as security adviser, carlos ought to be looking at threats to our national security and god knows we have plenty threats like redtagging of citizens; this business with russia, where is the threat there that carlos must step in?

  6. Karl Garcia says:

    Russia is doing the game of thrones theme to Europe, winter is indeed coming. Germany only three nuclear plants left and can not activate them fast enough even if they wanted to. If Germany is in trouble then so goes the rest of Europe,

    • Isar 2 just north of Munich is still running. The only thing not possible is standby operation after shut down. The operator firm has said the only option is not to shut down at all by end of December as originally planned.

      Don’t know the exact status of Neckarwestheim which is in “Mercedes and Porsche country” (Bavaria is “BMW and Audi country”) but it is definitely still running and the third plant can be shut down according to simulation.

      A lot of coal fired plants will go on maximum capacity this winter, that’s for sure. Lots of homeowners especially in Bavaria where 10% of homes still can burn wood for heating have stocked up on wood so prices have gone up the roof.

      We also have a Euro that is at its lowest compared to the dollar. An effect is lots of Americans at this year’s Oktoberfest, the first since 2019. Their dollars go a long way over here.

      France has a lot of nuclear plants and will run them full blast.

      Cities in Germany have turned off unneeded nighttime illumination of important buildings and monuments. Munich has suspended operation of saunas in its municipal baths. Public buildings are setting their thermostats some degrees colder and turning off warm water etc.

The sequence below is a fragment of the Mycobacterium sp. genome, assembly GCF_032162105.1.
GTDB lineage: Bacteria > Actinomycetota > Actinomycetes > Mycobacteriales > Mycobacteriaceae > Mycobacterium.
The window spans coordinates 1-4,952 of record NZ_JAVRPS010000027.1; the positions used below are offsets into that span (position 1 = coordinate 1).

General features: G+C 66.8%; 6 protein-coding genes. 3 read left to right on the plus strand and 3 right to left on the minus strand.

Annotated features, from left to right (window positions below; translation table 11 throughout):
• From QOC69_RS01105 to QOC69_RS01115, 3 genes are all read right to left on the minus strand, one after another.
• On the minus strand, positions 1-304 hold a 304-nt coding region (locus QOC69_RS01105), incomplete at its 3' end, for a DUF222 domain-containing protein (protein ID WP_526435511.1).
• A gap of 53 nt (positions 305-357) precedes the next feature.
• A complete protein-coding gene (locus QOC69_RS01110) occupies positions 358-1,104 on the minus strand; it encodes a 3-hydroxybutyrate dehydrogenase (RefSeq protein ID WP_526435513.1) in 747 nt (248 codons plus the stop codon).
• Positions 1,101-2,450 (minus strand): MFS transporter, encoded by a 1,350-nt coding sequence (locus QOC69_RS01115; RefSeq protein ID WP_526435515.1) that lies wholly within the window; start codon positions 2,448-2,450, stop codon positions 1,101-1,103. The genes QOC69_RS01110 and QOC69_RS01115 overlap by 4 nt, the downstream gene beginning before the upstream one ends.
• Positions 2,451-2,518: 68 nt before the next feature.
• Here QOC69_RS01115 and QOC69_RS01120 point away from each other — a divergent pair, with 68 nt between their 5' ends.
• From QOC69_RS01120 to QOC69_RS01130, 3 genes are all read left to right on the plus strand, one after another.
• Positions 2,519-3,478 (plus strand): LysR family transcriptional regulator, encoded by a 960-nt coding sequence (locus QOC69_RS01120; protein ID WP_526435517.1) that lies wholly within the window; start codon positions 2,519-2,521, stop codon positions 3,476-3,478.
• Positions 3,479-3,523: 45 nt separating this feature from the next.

7. Municipal saunas in Munich are real spas, not spakols. 😁

  8. Red light business is known to make a lot of money during Oktoberfest with drunk, horny men. Of course they are still there / back, so is the normal night life meaning bars and discos.

    Plus after the Oktoberfest there are two major trade fairs coming up – the Expo Real with international real estate brokers loaded with $$$€€€ then Bauma with all kinds of construction machines and well a lot of “rugged” male visitors who might go for some nights out after looking at all kinds of machinery during the day. Including the huge kind known to be used in excavation and mining. I still recall how I spent hours in the trade fair hall full of Caterpillar machines in 2019, and was vaccinated against Covid in the same exact hall last year..

  9. Karl Garcia says:

    I remember the violent reaction of Juan to my poo pooing the Friend to all and enemy to none diplomatic BS of Duterte and possibly Marcos Jr. You know it was a half joke Juan, if Marcos Jr. can do that with finesse and discretion combined then all is well. But if he will present himself as someone playing games then that is not good at all.

    • Juan Luna says:

      “Friend to all and enemy to none…” – Karl
      – – – – – –
      I think, as a weak and small country, we’ll never get out of that stand that we took as a policy with regard to the conduct of our foreign relations.

      The more friends, the merrier; the more allies, the more assistance available. So long as we don’t put a price tag on our relations or compromise our independence, continuing and improving our relationship with Russia makes perfect sense.

      • Karl Garcia says:

        Thank you for that objective comment. I guess my point of fear of sanctions was misplaced, but we should not also be numb to the fact that Russia has been the aggressor here and not Ukraine. Ukraine can feed us more than Russia, but the energy supplies of Russia can not be ignored but we must not also ignore the parameters of the sanctions imposed on Russia. Food and Commodities ok beyond that, no bueno.

        • kasambahay says: